This sculpture is the single most published piece in the Chinese collection at the Asian Art Museum and is included in almost every major publication on early Chinese Buddhist sculpture. Its importance lies in the fragmentary inscription on the back of the base, which dates it to 338, making it the earliest known dated buddha image made in China. Stylistically this figure belongs to a group created in China from the appearance of Buddhism to around 450. This style was influenced by Buddhist sculptures of the ancient region of Gandhara (which included parts of present-day Pakistan, Afghanistan, and northwestern India). Scholars theorize that the models for such pieces were small sculptures carried along the Silk Road. Most of the surviving Chinese versions are small gilt bronze buddhas.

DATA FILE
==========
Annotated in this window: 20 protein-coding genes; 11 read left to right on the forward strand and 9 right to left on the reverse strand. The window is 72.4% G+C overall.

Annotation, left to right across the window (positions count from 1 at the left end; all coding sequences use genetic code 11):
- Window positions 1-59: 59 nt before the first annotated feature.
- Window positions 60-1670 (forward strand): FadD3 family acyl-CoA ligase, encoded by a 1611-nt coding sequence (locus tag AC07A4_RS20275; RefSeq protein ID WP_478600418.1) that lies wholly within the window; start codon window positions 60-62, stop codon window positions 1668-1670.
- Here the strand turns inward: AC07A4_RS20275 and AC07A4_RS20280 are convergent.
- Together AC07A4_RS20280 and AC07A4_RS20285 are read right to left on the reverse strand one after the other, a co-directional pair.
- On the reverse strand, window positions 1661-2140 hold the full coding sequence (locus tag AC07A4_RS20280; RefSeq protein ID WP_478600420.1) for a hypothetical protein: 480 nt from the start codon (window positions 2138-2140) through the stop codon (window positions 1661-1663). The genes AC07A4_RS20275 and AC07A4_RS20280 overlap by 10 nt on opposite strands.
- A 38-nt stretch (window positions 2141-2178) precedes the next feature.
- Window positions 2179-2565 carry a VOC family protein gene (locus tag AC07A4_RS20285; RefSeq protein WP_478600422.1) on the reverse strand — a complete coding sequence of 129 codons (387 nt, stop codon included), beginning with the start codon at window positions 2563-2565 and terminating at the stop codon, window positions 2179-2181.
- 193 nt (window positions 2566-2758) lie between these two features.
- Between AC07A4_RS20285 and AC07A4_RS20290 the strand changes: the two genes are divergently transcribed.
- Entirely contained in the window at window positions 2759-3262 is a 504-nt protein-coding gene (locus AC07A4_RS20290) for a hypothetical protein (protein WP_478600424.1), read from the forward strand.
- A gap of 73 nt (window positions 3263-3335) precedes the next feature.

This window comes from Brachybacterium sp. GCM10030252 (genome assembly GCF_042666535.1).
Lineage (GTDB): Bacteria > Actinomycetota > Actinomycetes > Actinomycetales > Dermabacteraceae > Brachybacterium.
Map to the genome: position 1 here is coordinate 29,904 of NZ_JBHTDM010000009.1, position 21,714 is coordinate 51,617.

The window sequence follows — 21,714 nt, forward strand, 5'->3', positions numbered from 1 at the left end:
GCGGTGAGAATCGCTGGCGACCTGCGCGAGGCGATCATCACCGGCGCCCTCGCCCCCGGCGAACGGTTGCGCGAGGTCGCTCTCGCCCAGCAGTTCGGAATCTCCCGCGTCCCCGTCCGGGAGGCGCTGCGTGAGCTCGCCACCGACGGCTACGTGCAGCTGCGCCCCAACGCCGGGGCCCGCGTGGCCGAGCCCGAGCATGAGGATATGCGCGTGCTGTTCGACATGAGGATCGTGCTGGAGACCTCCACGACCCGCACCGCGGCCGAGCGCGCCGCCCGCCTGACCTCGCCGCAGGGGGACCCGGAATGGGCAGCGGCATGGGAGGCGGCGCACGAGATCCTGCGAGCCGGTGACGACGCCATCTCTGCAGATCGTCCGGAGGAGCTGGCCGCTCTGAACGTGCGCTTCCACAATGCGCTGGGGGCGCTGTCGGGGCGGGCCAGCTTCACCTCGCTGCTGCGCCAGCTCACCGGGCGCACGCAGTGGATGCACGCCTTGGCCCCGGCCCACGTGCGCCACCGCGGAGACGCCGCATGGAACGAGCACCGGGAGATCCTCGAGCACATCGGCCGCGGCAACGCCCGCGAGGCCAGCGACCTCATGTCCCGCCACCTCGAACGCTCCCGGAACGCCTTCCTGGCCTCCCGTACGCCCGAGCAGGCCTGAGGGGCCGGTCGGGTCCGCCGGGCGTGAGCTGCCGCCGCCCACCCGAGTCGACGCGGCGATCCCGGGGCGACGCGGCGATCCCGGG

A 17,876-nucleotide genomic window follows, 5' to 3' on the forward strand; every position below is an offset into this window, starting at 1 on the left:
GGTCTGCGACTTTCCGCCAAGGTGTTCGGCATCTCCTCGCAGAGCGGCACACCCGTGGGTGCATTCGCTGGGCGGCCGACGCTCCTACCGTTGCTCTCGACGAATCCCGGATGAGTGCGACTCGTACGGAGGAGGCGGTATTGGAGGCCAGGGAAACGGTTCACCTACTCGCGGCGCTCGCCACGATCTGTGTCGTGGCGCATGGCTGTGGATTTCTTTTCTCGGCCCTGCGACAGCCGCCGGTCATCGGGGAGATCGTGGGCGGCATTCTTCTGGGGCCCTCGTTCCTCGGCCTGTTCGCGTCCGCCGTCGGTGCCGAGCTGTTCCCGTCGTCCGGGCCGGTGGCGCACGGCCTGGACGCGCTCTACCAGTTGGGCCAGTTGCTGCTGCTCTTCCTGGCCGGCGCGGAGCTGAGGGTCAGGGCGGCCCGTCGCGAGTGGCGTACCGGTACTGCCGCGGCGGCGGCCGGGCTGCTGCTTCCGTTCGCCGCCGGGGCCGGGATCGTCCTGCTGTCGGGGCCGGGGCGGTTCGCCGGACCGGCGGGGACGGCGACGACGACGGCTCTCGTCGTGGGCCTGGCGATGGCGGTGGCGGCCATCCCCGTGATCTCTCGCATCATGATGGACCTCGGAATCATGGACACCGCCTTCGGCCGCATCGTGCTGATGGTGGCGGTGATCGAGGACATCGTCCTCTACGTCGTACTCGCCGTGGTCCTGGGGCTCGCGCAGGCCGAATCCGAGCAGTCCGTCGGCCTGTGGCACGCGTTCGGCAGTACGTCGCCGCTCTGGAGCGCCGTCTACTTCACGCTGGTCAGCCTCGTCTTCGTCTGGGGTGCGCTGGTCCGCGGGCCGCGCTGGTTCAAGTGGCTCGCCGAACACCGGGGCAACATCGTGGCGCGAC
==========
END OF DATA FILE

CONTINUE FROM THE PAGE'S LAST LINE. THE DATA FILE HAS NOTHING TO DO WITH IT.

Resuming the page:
However small or insignificant the object or its donors, these sculptures came to life and were given meaning by associations with specific people, places, and times. Many of these early Buddhist images are dated and their donors mentioned by name. These objects were donated to accrue merit and good karma. The piece comes from the Later Zhao, a state in northern China ruled by the Jie, a non-Chinese people, from 329 to 350. In addition to practicing Buddhism, Jie rulers bolstered their rule by using the influence of Central Asian Buddhists and their Chinese disciples.